Peg Perego is the Italian stroller maker that was among the ﬁrst European brands to land in North America, way back in the 1980’s. The company traces its roots back to 1949 when its founder Giuseppe Perego created a carriage for his infant son.
Unlike most other European brands who long ago abandoned production on the Continent in search of lower labor costs in Asia, Peg Perego still makes all its strollers in Italy. (Okay, there was a brief time when Perego ﬂirted with Chinese imports with one model—the Aria—but that didn’t go well and the company returned back to an all-Italian line).
That all-Italian mantra for Peg has been both a blessing and curse. On the upside, the company’s fabrics are considered among the most fashionable (although, admittedly, other companies have since closed the fashion gap). Peg’s reputation for quality is also excellent. In an era where parents are concerned about Chinese imports and their safety, recalls on Perego strollers are rare.
But . . . the made-in-Europe label has its price—in the last few years, Peg’s strollers have jumped in price to compensate for high labor costs. Many Peg models cost 20% to 30% more than competitor’s similar models made in China.
This brand has had its ups and downs in the past decade. Peg missed out on the all-terrain craze, as well as the boom in tri-wheel strollers. You’d think the brand would be a strong player in the multi-function stroller market, first pioneered by Bugaboo and then perfected by UPPAbaby, Britax and others. But they missed that one too.
Peg also lost a bit of its cache after unloading its overstock strollers in closeout discounters like Marshall’s.
So can Peg get its mojo back? Let’s look at their current line up.
The models. Perego has a lengthy list of strollers that includes single models, doubles and what they dub “systems,” modular models that include an infant car seat. Below is the current model line-up. We’ll break this down into single, double and systems.
Single strollers. Peg’s current line-up includes seven single strollers: the Switch Four, Pliko Mini, Book, Book Plus, Book Pop-Up, Booklet and Book Cross. New for 2017 is the Team.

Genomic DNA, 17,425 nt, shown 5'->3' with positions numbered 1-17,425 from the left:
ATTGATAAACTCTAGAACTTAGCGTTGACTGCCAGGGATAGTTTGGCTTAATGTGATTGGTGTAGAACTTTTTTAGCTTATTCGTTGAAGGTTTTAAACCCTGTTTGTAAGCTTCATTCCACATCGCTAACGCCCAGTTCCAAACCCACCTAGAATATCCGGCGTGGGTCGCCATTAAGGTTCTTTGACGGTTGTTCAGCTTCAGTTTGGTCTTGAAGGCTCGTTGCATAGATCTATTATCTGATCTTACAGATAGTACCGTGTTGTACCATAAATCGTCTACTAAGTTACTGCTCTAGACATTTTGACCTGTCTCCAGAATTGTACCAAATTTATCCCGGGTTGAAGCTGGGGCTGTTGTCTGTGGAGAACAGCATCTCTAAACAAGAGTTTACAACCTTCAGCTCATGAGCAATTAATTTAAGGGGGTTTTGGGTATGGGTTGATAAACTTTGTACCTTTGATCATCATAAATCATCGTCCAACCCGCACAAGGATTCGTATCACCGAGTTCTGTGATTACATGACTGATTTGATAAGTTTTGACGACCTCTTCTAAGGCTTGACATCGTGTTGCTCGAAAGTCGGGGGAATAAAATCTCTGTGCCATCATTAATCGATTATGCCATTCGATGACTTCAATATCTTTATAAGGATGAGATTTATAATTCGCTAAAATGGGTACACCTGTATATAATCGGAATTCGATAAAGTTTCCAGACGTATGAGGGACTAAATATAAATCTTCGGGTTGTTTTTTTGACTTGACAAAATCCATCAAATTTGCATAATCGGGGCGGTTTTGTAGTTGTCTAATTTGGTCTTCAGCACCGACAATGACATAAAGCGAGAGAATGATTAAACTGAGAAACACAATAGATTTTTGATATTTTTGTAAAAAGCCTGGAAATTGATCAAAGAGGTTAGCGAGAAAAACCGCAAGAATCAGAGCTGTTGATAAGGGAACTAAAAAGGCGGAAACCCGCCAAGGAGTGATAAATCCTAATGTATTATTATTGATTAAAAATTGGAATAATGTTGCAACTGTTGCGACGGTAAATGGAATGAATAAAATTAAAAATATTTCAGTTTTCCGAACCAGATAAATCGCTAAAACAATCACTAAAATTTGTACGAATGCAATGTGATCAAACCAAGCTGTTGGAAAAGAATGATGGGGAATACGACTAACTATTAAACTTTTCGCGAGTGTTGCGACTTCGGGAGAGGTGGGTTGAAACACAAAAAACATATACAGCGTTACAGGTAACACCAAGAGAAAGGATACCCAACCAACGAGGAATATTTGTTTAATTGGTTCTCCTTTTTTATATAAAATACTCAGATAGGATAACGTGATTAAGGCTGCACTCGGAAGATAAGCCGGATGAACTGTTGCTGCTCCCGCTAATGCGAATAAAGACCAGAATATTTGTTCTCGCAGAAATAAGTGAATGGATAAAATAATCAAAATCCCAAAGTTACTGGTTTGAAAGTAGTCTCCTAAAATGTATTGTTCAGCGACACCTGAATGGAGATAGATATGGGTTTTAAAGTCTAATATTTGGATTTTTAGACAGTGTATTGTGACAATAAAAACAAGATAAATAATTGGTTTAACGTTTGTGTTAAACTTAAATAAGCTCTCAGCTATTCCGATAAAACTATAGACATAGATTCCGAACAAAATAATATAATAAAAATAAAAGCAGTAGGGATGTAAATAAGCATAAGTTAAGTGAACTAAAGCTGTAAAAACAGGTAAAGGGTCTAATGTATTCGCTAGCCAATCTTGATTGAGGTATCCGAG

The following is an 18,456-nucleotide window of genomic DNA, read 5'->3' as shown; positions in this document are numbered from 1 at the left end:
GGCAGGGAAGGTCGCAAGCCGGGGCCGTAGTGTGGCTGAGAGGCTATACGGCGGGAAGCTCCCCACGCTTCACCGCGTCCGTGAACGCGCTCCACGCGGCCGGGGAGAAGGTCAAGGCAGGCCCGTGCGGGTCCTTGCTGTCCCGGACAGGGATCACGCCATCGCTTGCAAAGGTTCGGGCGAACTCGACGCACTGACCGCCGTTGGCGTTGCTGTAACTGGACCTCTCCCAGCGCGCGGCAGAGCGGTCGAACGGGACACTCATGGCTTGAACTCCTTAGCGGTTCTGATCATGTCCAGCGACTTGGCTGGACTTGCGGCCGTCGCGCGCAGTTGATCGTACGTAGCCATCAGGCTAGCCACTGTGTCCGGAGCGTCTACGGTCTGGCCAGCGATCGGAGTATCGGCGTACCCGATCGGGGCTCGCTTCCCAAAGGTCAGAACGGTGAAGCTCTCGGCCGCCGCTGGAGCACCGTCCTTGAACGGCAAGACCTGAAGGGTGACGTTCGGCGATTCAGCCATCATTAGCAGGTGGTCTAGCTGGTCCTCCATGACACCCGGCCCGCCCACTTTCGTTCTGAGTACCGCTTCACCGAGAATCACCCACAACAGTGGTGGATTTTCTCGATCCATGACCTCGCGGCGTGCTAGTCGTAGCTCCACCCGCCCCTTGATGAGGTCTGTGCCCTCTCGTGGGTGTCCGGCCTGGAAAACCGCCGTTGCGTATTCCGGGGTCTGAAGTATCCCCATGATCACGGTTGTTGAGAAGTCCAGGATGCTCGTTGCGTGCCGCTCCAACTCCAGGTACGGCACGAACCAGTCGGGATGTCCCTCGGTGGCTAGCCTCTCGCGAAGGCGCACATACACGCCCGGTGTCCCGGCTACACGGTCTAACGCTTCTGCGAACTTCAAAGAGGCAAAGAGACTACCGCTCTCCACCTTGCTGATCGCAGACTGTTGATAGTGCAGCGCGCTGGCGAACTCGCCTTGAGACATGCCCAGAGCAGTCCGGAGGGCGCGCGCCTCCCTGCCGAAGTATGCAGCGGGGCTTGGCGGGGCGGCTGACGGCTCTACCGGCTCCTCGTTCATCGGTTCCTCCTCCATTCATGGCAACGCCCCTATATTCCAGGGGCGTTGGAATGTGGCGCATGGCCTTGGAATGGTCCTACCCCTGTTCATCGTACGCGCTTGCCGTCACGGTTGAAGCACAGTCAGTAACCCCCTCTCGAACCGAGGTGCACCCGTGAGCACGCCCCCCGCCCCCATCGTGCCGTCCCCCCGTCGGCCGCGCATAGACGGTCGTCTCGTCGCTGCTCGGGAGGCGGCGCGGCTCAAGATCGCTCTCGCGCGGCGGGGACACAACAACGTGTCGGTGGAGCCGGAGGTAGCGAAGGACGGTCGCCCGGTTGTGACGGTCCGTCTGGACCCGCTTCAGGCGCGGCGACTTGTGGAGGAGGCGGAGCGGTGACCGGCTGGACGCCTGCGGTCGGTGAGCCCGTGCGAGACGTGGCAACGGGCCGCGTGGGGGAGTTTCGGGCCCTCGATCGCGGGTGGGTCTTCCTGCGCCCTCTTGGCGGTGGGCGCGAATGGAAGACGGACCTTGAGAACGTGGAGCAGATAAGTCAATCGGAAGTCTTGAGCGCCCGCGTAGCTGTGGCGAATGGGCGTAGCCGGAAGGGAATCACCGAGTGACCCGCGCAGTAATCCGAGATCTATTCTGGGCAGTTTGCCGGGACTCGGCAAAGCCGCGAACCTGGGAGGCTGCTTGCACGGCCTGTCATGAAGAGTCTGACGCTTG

The Switch Four ( $350-$400, 23.8 lbs.) has a 150 degree reclining seat, reversible seat, foot muff and rain shield.
The Pliko Mini ($224-$250, 14 lbs.) is Peg’s lightest weight stroller. The Mini features a three-position reclining seat, cup holder, adjustable footrest and height adjustable handle.
The cornerstone of Peg’s full size strollers is the Book ($280-$350, 22.6 lbs.), which gets its name from its fold: yes, it folds up like a book (and stands when folded). The Book features wider front wheels with suspension and a wider seat (it can also hold a car seat). Peg Perego recently tweaked the Book basket to make it larger and more accessible. Other features include a height adjustable handle bar, fully reclining seat, ball bearing wheels for a smooth glide and one-hand fold.
The Book Plus ($500, 24.4 lbs) adds a reversible seat and can be folded with or without the seat. The Book Plus comes with a boot and rain shield. You can snap in a Perego infant car seat right to the chassis, which can be bought separately for $270 (you can later add the stroller seat).
The newest versions of the Book are the Book Pop-Up and Booklet. The Book Pop-Up ($760, 25.6 lbs.) is similar to the Book, but adds a seat and bassinet that both pop-up when opened. You can fold the Book Pop-Up with the seat facing either direction and it takes a Peg infant seat without an adapter. FYI: The Book Pop-Up will be discontinued later in 2017 to make way for Team stroller (see below).
The less expensive Booklet ($350, 19 lbs.) features the same Book fold, but the seat doesn’t reverse and it is three pounds lighter than the base Book model. The Booklet has an extended canopy and full recline—it takes the Peg 4.35 infant car seat with no additional adapter.
The Book Cross ($500, 22 lbs.) is a three-wheel version of the Book with a hand parking brake, all wheel suspension, a knob near the height adjustable handle that lets you change from swivel to fixed wheel, adjustable foot rest. The one-hand standing fold is nice, but the foam handle bar hits the ground, which is sure to either get grimy or damaged. Like the Booklet, the Book Cross can take the Peg infant seat with no additional adapter.
Peg is releasing a new lightweight stroller in August 2018 called the TAK. Weighing in at 11.5 lbs. is comes with a full recline, extendible leg rest and a self-standing center trigger z-fold. It will sell for $200 and come in three colors.